Archive for December, 2014

12/24/2014

Constitution of U.S. in 1750 Words or Less

The U.S. Constitution created a House and Senate. (1-1-1) House terms are for two-years. (1-2-1) House members are directly elected by the people. (1-2-1) Representatives must be at least 25 and citizens for at least seven years. (1-2-2) House seats are apportioned equally based on a census taken every 10 years. (1-2-3) Washington DC receives one House seat. (A-23) Vacancies are filled by elections called by state executives. (1-2-4)

Senate terms are for six years. (1-3-1) Senators, initially chosen by state legislatures, are also directly elected. (A-17) Senators must be at least 30 and citizens for at least nine years. (1-3-3) Each state is entitled to two Senators, regardless of population. (1-3-1) Senators are divided into three classes; one-third are elected every two years. (1-3-2) The Vice-President serves as the President of the Senate (1-3-4)

The time, place and manner of elections is determined by Congress. (1-4-1) Citizens 18 years of age may vote. (A-26) Those born in the U.S. or naturalized are citizens. (A-14) Congress may write rules for naturalization. (1-8-4) No one may be denied the right to vote due to race or sex. (A-15, A-19) No poll taxes are permitted. (A-24)

No member of Congress may be subjected to a religious test. (6-3) Members are compensated. (6-1) Pay changes cannot become effective until after the next election. (A-27) The House and Senate determine if those elected met the qualifications for office (1-5-1) Members may not simultaneously retain other offices. (1-6-2) They cannot accept gifts or titles of nobility from foreign states. (1-9-8) Senators and representatives may be disciplined for disorderly behavior and expelled if two-thirds agree. (1-5-2)

Congress convenes on Jan. 3 and is in session at least once a year. (1-4-2) A majority constitutes a quorum. (1-5-1) While in session, neither body may adjourn for more than three days. (1-5-4) Members may not be questioned about their House or Senate speeches or debates. (6-1) They are privileged from arrest. (6-1) A journal records all proceedings and votes. (1-5-3) The Vice-President votes only to break a tie in the Senate. (1-3-4)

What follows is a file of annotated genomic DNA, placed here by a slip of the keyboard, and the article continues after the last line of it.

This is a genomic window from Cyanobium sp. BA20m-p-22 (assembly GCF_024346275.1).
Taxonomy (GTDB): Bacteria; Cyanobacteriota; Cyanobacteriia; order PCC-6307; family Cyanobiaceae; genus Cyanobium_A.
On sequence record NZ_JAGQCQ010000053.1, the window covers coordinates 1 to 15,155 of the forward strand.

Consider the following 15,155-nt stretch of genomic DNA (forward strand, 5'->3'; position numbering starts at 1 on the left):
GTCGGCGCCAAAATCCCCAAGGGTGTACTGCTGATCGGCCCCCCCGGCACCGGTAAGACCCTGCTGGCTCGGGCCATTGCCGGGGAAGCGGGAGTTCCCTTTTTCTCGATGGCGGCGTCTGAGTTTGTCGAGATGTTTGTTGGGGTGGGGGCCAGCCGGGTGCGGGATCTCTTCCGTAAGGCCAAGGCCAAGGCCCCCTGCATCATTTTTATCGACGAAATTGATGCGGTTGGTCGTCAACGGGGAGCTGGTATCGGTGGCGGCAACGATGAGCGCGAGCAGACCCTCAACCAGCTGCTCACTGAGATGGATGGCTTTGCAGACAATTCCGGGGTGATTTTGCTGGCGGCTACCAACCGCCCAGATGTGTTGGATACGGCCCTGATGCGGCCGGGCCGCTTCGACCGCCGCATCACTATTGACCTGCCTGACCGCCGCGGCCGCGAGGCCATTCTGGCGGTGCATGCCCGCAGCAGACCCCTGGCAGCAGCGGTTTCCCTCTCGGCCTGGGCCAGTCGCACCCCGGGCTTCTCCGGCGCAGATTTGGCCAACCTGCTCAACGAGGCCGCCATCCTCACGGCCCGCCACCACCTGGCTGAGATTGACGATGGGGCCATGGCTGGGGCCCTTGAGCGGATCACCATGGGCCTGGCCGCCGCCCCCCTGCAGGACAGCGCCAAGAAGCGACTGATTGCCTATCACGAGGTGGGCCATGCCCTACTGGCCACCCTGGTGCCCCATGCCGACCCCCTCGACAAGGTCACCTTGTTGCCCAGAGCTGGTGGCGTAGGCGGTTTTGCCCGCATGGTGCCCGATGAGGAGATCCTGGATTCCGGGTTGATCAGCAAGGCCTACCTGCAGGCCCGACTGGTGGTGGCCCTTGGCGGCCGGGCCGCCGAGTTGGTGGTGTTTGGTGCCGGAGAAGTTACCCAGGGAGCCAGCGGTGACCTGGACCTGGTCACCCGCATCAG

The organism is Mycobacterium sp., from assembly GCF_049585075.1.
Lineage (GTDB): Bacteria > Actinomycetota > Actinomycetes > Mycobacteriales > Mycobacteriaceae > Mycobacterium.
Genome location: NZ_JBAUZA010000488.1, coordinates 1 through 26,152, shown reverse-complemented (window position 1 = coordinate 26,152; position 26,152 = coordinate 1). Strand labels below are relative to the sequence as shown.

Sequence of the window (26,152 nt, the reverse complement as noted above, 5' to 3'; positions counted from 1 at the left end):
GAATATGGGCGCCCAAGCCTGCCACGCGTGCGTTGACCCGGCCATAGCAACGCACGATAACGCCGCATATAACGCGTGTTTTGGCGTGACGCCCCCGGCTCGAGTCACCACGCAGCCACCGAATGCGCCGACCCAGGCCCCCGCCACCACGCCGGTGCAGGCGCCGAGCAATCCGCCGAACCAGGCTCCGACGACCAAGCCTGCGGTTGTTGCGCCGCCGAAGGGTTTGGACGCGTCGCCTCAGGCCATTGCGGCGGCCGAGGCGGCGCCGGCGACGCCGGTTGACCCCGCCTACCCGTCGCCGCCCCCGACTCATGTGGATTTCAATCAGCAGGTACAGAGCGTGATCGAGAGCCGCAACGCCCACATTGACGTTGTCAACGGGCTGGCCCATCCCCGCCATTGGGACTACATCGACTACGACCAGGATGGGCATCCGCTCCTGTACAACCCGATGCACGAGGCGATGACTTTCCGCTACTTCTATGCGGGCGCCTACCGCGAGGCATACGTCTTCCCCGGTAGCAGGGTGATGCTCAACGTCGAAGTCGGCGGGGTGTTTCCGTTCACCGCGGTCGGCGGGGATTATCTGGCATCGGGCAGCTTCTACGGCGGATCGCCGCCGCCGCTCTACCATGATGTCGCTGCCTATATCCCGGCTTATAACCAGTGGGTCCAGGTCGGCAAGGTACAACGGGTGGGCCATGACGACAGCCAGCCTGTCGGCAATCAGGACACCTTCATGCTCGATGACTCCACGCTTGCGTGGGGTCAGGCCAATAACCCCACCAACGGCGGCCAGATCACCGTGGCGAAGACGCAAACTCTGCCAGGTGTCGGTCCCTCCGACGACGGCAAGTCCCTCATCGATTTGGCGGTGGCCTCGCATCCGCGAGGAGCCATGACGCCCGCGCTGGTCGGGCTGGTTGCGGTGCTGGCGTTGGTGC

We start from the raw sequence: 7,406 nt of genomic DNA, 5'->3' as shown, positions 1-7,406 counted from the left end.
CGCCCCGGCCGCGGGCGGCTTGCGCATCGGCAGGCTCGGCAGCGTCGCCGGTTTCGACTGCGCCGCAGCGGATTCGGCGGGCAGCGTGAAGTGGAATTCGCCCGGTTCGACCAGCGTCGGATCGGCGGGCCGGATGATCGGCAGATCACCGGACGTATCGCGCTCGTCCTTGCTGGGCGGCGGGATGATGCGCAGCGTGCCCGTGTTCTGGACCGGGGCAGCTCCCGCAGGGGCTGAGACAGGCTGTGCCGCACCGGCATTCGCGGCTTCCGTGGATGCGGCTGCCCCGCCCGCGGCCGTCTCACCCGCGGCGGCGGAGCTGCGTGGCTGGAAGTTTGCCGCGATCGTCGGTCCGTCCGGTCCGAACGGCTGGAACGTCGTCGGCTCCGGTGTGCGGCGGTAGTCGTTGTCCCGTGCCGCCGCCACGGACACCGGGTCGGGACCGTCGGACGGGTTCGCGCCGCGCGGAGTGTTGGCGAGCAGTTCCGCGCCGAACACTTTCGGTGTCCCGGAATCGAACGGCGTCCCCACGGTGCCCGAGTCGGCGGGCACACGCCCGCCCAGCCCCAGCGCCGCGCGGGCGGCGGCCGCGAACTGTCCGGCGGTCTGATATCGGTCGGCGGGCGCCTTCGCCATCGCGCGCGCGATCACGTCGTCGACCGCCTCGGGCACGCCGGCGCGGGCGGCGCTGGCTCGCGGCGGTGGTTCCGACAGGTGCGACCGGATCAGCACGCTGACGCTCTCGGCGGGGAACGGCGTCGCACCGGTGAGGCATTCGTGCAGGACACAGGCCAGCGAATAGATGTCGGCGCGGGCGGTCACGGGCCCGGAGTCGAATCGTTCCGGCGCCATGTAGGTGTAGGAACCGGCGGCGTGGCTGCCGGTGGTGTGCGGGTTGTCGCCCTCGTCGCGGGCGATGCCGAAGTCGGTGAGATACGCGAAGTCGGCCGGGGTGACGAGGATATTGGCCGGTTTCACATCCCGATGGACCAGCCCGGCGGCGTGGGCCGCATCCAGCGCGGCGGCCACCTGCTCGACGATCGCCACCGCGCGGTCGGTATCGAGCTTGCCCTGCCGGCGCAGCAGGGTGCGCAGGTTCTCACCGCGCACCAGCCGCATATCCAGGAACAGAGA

The President must be a natural-born citizen. (2-1-5) He must be at least 35. (2-1-5) Each state receives Electoral College electors equal to their number of representatives and Senators. (2-1-2) Elections are held on the same date in every state. (2-1-4) A majority of electors choses the President. (2-1-3) If no candidate receives a majority, the House elects the President. (2-1-3)

The Presidential oath of office, written into the Constitution by the Founders, makes no reference to god. (2-1-8) The President may not be subjected to a religious test. (6-3) The President is entitled to compensation. (2-1-7) He is elected to a four-year term that begins on Jan. 20 (2-1-1). He can serve no more than two terms. (A-22) If he already served more than two years of another’s term, he is limited to one term. (A-22)

The President defends the Constitution. (2-3) He is Commander-in-Chief of the army and navy. (2-2-1) He may use the militia to suppress insurrections and enforce the laws of the union. (1-8-15) He appoints ambassadors, officers, and Supreme Court Justices. (2-2-2) He fills vacancies, including Vice-President. (2-2-3) He may grant pardons. (2-2-1) He gives a State of the Union address, which recommends legislation. (2-3) He can make treaties. (2-2-2) No state may sign treaties. (1-10-1) The President may veto bills (1-7-2)

The President may be impeached for treason, bribery, or high crimes and misdemeanors. (2-4) The crime of treason must be supported by two witnesses or a confession in open court. (3-3-1) The House has the sole power to file impeachment charges. (1-2-5) The Senate has the exclusive power to try and convict cases of impeachment. (1-3-6) The Vice-President becomes President if the President dies or is removed from office. (2-1-6)